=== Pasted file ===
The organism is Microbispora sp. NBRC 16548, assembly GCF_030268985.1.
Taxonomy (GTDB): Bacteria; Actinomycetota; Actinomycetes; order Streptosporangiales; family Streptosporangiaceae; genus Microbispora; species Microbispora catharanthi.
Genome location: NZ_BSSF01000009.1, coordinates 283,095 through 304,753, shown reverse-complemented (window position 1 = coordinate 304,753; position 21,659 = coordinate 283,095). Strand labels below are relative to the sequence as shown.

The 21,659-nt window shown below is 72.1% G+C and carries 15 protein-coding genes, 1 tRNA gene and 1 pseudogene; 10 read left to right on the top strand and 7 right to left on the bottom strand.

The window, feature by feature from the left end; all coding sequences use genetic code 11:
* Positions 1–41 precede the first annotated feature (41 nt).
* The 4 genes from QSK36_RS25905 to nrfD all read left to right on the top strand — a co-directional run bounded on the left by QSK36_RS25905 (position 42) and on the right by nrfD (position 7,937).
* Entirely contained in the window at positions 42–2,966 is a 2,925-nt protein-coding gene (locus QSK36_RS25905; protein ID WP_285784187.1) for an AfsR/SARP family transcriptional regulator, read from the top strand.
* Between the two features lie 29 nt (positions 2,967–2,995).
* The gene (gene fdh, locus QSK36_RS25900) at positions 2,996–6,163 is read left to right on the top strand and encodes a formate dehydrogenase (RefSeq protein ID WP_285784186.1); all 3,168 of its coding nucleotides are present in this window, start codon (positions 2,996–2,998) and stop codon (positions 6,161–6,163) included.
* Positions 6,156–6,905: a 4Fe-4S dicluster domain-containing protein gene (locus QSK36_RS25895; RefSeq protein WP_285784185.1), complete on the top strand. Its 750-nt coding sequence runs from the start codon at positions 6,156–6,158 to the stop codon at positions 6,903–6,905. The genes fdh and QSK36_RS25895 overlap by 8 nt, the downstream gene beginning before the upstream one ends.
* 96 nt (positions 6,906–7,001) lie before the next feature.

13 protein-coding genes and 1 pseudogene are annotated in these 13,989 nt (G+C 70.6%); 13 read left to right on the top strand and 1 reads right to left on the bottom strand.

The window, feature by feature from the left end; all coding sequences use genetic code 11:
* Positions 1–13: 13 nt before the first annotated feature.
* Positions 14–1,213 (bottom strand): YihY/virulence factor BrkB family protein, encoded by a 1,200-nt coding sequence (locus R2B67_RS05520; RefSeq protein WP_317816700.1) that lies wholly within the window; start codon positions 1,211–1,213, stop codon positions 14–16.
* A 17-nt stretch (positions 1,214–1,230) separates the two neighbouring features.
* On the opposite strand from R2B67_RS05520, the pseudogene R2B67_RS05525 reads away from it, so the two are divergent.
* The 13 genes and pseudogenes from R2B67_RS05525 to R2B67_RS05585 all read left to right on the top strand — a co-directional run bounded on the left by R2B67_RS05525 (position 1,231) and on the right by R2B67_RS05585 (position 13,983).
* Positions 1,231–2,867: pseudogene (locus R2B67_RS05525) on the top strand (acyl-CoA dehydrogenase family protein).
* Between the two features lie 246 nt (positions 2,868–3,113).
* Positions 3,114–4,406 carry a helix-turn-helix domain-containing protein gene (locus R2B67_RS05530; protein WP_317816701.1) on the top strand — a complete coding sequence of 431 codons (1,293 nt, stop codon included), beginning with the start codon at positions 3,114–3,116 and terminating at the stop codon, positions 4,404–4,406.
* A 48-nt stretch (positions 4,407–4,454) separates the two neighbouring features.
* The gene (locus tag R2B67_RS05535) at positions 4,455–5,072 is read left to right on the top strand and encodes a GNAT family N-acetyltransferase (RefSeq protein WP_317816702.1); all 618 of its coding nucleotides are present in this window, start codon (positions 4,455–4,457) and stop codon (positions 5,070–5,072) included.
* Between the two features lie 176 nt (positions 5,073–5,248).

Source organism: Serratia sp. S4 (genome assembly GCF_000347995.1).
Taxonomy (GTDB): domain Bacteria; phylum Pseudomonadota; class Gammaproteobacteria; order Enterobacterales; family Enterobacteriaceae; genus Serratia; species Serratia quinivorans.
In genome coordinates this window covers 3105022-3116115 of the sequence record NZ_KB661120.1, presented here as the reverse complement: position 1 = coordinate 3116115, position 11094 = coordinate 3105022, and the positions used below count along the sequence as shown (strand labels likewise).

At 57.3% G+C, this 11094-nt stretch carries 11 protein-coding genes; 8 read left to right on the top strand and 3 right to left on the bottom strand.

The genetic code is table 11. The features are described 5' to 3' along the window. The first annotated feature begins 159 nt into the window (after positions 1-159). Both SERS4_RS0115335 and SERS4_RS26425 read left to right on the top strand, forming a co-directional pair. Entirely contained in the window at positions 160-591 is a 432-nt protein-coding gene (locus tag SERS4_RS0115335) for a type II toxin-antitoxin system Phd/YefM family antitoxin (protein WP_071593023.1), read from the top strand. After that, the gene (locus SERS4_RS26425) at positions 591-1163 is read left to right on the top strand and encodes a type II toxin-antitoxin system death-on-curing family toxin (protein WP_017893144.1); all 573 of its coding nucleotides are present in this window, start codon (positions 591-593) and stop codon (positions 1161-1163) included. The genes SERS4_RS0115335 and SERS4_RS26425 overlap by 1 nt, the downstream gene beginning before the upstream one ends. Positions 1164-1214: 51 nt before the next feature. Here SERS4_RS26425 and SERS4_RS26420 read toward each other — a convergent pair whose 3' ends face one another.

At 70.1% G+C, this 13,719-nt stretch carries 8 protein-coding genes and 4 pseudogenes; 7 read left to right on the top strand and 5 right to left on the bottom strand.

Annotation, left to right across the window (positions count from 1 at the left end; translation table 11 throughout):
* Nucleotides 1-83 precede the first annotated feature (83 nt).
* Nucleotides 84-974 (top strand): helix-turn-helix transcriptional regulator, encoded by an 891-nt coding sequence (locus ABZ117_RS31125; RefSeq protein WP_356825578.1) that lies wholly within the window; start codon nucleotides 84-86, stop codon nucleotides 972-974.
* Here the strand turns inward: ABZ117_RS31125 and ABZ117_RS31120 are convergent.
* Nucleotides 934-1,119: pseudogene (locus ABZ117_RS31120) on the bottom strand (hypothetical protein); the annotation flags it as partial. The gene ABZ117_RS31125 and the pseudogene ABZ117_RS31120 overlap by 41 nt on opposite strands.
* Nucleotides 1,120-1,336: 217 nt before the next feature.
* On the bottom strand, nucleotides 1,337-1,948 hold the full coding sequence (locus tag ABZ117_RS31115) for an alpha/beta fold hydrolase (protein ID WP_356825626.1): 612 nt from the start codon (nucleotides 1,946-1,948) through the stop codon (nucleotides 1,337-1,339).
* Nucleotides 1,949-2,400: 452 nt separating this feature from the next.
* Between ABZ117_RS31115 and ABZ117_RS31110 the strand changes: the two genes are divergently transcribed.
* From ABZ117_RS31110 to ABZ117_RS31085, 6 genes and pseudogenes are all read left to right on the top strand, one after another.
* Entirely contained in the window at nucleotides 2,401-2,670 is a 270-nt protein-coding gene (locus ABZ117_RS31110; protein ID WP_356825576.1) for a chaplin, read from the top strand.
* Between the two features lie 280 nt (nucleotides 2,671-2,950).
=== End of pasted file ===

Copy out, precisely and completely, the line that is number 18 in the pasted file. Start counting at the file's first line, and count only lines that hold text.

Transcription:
* On the opposite strand from R2B67_RS05520, the pseudogene R2B67_RS05525 reads away from it, so the two are divergent.